We did a Wi-Fi risk report recently and it was quite a revelation to us. It showed that nearly nine in 10 consumers are putting their data and privacy at risk when using public Wi-Fi. In the UK it was something like 65 per cent of consumers who think that their personal information is safe when on public Wi-Fi, yet more than half of them can’t tell actually whether the network that they’re on is secure.
So as a result we developed Norton Wi-Fi Privacy as a VPN that protects the data that you’re sending and receiving when you’re on public Wi-Fi, though it works just as well on whatever network technology you’re using. Your location is shielded from view from advertisers and from the bad guys snooping on your traffic so you can’t be tracked.
What we’re saying to our consumers is that you can now go online without thinking twice about privacy or security. What the product offers is bank-grade encryption that makes the information that you send and receive completely unreadable and offers you true anonymity, to mask your online activities and location.
Tell us a bit about PartnerNet and the POS kits
Homayoun: Reaching out to partners in all markets we have specific teams, but we see that it’s important to offer a platform to our partners so they can go there and learn more and know more about our products.
And also preparing and proposing specific programmes to them and giving them the possibility to get support on products and services that we offer. Once a product is sold to a customer and they might have some problems the first thing they do is to go back to the shop where they bought the product. Giving special support to our partners via the PartnerNet platform, FAQs case studies, hotline and web chat means that they have the facility to help their customers. We help to give our partners a lot of the security knowledge that they will need to be a successful business.
We really want partners to be supported with the product and services. We want to help them to be successful with Norton because their success is our success as well.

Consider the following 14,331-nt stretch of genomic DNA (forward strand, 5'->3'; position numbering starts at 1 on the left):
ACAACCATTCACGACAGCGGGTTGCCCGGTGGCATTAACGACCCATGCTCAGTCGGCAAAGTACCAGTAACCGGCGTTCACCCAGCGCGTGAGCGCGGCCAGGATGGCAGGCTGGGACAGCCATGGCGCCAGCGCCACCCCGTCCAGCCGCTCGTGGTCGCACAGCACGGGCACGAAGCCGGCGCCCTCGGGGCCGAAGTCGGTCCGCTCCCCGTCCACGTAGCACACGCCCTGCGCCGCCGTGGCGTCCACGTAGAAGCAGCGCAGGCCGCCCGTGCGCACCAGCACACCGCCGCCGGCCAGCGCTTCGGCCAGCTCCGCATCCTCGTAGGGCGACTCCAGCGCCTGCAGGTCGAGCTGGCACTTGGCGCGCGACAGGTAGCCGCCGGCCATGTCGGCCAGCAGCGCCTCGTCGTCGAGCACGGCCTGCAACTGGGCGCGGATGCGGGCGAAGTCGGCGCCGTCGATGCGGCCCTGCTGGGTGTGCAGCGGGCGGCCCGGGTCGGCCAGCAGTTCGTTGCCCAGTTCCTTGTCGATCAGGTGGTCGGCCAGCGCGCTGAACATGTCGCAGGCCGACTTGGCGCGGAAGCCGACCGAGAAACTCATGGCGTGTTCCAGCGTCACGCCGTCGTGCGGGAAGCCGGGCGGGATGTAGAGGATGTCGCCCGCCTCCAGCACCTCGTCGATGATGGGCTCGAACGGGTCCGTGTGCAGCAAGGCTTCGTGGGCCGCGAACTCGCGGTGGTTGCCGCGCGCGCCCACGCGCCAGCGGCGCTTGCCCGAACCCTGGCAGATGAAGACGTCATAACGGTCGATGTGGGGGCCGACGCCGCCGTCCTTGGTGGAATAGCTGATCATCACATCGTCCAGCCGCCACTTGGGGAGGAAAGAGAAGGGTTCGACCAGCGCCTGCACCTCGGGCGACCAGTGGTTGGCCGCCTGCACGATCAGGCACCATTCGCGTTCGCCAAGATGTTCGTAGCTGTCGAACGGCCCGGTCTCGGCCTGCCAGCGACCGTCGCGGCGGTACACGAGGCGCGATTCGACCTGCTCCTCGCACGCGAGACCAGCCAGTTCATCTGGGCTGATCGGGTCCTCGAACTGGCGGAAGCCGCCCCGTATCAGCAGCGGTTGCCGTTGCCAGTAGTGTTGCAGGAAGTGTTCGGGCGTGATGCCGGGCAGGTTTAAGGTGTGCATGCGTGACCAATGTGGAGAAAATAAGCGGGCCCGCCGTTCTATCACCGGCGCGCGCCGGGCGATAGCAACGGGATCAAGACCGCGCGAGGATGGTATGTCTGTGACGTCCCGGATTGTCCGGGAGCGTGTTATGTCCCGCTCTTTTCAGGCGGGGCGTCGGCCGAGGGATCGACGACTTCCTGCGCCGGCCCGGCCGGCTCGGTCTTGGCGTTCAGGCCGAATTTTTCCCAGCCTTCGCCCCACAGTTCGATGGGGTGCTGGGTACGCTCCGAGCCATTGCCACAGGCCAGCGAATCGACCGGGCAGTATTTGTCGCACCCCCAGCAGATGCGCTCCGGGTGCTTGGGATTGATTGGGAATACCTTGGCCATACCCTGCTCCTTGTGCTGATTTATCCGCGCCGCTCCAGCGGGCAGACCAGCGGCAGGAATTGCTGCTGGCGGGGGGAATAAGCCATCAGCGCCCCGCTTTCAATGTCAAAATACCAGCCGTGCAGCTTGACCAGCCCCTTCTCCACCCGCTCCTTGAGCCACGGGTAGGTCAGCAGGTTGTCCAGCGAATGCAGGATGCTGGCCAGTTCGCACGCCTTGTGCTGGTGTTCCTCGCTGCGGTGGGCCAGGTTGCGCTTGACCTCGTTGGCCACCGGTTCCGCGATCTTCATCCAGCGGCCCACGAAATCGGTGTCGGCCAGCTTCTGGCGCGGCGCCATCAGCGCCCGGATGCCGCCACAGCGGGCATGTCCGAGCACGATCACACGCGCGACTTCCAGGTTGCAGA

How can interested resellers get involved?
H: Anyone interested can go to PartnerNet.Norton.com and easily apply for partnership. We encourage them to do that! Especially in the UK where our partners are very active which makes us very happy.
That’s important because these days it’s easy for vendors to sell software directly to consumers that partners and retailers and resellers need to have that unique service that they can provide as well
H: Absolutely. We have seen this with Norton partners for a long time. Special support for partners is absolutely key for mutual success.
Neil: I think the key thing that has been beneficial with PartnerNet is that it’s a great tool for covering everything that Norton is doing as standard. So like how Gareth mentioned with the launch of Wi-Fi Privacy, we were able to offer an introduction to that product and its benefits to our partners.
Homayoun and the team will enable us to add details of promotions monthly and quarterly so our partners can hear about anything happening and take advantage of them as soon as possible. What we also offer are these bespoke POS kits which are, certainly for resellers looking to work with Norton, the best tools they can possibly get.
We have these kits available at UK distributors that allow retailers and resellers to put them into their shops or showrooms to showcase that they sell Norton.
Roughly, how many partners do you have in the UK?
H: It depends on how you’re looking at it. On the PartnerNet portal it’s growing. We are at about 400 for the UK, but the guys who do business with Norton are much, much more. We are really encouraging our partners to come to Norton PartnerNet and they are very active in the UK. We only launched it a few months ago so it’s quite new and it is growing.
We also have a programme called NFR for partners to get the product, install it on their system, try it and play with it. We want our partners to really know the product and it’s very important. The more they know the product then the more they will be able to advise their customers. That’s our objective. That they really keep their customers loyal because they give good service and have good knowledge about security in general.